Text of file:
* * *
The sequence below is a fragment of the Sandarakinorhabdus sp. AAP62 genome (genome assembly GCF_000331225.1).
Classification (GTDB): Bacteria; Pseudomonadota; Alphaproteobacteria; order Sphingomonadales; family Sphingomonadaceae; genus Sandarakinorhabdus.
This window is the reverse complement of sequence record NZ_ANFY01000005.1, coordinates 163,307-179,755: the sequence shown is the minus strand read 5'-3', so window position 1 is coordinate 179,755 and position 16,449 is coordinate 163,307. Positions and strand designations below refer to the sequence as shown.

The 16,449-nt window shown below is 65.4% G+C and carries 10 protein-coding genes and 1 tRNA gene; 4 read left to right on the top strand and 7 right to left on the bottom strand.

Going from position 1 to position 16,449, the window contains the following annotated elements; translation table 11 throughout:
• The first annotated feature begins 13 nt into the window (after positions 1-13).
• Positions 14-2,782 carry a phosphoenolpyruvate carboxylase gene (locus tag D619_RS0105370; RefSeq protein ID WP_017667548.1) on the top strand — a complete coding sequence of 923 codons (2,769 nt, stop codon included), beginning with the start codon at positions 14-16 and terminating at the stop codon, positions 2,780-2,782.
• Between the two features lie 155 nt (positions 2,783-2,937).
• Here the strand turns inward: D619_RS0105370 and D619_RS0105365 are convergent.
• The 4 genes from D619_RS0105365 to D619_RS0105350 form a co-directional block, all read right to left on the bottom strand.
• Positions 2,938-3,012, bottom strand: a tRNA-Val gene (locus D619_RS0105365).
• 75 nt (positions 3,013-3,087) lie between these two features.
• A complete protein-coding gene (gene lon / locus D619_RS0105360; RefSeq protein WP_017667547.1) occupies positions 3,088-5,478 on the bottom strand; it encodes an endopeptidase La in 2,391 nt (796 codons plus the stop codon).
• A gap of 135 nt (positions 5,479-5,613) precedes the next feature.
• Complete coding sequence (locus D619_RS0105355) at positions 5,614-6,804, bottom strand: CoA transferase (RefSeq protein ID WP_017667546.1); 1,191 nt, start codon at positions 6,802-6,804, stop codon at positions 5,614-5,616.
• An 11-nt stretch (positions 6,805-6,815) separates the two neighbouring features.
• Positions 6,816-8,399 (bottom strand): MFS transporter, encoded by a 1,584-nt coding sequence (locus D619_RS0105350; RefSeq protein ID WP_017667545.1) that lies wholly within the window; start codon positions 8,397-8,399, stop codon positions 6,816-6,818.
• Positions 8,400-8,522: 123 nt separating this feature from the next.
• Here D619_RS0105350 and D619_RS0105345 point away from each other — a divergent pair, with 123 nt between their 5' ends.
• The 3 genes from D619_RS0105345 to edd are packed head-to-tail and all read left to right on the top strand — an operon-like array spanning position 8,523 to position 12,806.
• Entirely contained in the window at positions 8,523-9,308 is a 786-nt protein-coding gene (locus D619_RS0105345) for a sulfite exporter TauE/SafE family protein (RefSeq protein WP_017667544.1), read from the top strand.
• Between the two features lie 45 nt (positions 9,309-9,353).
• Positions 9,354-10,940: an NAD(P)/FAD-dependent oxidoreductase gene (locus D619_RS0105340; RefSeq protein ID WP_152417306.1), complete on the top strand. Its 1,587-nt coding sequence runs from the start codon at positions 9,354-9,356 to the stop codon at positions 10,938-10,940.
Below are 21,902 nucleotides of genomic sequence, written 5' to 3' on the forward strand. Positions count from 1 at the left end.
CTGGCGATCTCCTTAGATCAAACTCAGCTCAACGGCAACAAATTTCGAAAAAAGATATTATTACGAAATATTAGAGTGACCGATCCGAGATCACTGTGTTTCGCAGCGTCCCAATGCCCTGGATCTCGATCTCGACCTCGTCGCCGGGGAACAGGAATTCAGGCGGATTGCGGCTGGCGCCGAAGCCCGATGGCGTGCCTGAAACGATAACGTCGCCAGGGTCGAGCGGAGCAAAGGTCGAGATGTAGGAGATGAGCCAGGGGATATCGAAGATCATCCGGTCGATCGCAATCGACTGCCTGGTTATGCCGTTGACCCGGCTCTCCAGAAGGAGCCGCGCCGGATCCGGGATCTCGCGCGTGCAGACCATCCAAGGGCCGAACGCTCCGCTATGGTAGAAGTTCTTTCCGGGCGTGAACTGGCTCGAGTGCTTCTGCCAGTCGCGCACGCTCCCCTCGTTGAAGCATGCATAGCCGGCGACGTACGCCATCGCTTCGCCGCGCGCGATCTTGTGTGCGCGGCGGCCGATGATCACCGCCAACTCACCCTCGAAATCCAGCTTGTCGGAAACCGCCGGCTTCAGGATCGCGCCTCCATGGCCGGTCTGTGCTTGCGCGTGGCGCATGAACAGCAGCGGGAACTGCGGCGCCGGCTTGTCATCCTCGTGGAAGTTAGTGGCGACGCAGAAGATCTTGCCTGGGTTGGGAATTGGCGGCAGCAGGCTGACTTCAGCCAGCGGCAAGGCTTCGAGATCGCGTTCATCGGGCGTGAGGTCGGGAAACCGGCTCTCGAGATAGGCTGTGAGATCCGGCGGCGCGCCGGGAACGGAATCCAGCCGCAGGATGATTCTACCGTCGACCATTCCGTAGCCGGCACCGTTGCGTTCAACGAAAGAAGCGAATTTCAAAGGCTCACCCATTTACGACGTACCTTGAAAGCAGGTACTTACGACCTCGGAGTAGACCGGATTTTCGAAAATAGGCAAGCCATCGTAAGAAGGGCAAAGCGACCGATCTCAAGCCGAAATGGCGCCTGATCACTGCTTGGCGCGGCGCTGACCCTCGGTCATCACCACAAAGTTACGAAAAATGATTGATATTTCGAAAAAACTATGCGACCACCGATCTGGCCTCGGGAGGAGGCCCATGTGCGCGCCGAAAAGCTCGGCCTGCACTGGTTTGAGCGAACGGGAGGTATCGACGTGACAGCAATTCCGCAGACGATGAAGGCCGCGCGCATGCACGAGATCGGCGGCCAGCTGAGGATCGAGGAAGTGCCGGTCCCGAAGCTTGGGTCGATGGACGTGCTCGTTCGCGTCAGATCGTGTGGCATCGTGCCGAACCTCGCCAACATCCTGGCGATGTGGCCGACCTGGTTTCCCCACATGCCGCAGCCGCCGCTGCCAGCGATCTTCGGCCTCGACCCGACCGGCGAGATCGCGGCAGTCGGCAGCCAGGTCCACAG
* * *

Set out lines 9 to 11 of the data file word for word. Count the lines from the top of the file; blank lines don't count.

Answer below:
• Here the strand turns inward: D619_RS0105370 and D619_RS0105365 are convergent.
• The 4 genes from D619_RS0105365 to D619_RS0105350 form a co-directional block, all read right to left on the bottom strand.
• Positions 2,938-3,012, bottom strand: a tRNA-Val gene (locus D619_RS0105365).